Cwm-yr-Eglwys

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Cwm-yr-Eglwys
St.Brynach'sChurch.jpg
The Church of St Brynach's ruins
Cwm-yr-Eglwys
Cwm-yr-Eglwys is located in Pembrokeshire
Cwm-yr-Eglwys
Cwm-yr-Eglwys
Cwm-yr-Eglwys shown within Pembrokeshire
Community
  • Dinas Cross
Principal area
CountryWales
Sovereign stateUnited Kingdom
PoliceDyfed-Powys
FireMid and West Wales
AmbulanceWelsh
EU ParliamentWales
List of places
UK
Wales
Pembrokeshire
52°01′N 4°53′W / 52.02°N 4.89°W / 52.02; -4.89Coordinates: 52°01′N 4°53′W / 52.02°N 4.89°W / 52.02; -4.89
Pen-y-fan, 466 feet (142 m), Pwllgwaelod and Cwm-yr-Eglwys
An old picture postcard of Cwm-yr-Eglwys (c 1910)

Cwm-yr-Eglwys (English: Valley of the Church[1]) is a hamlet in a picturesque cove on the eastern side of the Dinas Island peninsula in the community of Dinas Cross between Fishguard and Newport, Pembrokeshire, in southwest Wales.

Beach and facilities[edit]

The beach has earned a Seaside Award and a Green Coast Award, similar to a Blue Flag beach Award but for rural beaches with safe bathing. [2] There is a narrow slipway for launching small boats, limited car parking (charges applies at certain times) and a public toilet.[3] Dogs are allowed on the beach.[4] Holiday cottage lettings available.

There is access to the Pembrokeshire Coast Path which runs round to Pwllgwaelod, a cove on the opposite side of the peninsular. Alternatively, Pwllgwaelod may be reached via the purpose-built 1.24 miles (2.00 km) direct path through the wooded valley that almost divides Dinas Head from the mainland; being level, it is suitable for disabled access.[5]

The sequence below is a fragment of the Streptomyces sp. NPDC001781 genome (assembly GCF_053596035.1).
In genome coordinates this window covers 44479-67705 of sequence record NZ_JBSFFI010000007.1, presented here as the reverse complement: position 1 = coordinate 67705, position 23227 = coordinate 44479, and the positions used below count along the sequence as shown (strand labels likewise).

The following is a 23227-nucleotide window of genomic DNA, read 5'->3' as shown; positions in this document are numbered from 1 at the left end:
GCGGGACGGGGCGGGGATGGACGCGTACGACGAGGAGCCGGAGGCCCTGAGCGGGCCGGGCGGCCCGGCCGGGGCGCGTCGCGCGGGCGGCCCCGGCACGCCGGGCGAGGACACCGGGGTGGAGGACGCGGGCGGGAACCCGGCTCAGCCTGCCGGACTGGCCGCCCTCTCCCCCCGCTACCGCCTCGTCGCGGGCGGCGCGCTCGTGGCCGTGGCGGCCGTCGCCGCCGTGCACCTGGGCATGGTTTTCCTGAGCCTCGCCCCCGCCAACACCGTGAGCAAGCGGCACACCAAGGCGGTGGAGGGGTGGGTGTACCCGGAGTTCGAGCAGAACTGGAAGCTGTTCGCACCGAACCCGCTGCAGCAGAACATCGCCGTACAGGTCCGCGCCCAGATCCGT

Church of St. Brynach the Abbot[edit]

The church of St. Brynach is on the site of an ancient llan, and the dedication is pre-Norman. The building suffered storm damage in 1850 and 1851 when the chancel was destroyed by the sea, the church footings left hanging over an abyss. The graveyard was severely damaged, the level being reduced by at least three feet, exposing human remains in large quantity. The great storm of October 1859 (the Royal Charter Storm) removed the church roof and damaged the walls, the building was abandoned immediately.

In 1880, the remaining ruins were demolished apart from the west entrance wall. A new sea wall was built to protect what was left of the graveyard. In 1979, damage after another storm caused the sea wall to be repaired by Preseli District Council and the gravestones to be rearranged. The ruins of the church are now a popular tourist attraction and a most pleasant public space.[6]

There is a scale model of a Cwm Trader by the gate. This is type of coastal trading vessel that would have plied these waters.[7]

Climate[edit]

St Brynach's church prior to 1831. Painting by Henry Gastineau (1791-1876)

Sheltered from prevailing winds, Cwm-yr-Eglwys has its own microclimate, being a few degrees warmer and drier than other parts of the Pembrokeshire coast.[8] This allows the growth of trees and shrubs of almost Mediterranean luxuriance.[9]

Regatta[edit]

A popular event every year, the Cwm-yr-Eglwys boat club reunites during the first two weeks of August for sailing events and regattas. The annual in-shore regatta is for families; a whole day of swimming races, rowing races, sandcastle competitions and other activities. There are regular in-shore diving competitions and activities for children.[citation needed]

References[edit]

  1. ^ Walking in Pembrokeshire, by Dennis & Jan Kelsall, Cicerone Press, 2007 (p.93)
  2. ^ Visit Pembrokeshire
  3. ^ www.NearestBeach.co.uk
  4. ^ Dogfriendly Britain.co.uk
  5. ^ Cwm-yr-Eglwys to Pwllgwaelod walk
  6. ^ The church of St Brynach the Abbot, John Hughes, 2013
  7. ^ Description from plaque placed by model
  8. ^ What To Do in Pembrokeshire Archived 2012-02-10 at the Wayback Machine.
  9. ^ Pembrokeshire Coast Path, by Brian John, Aurum Press, 2008

External links[edit]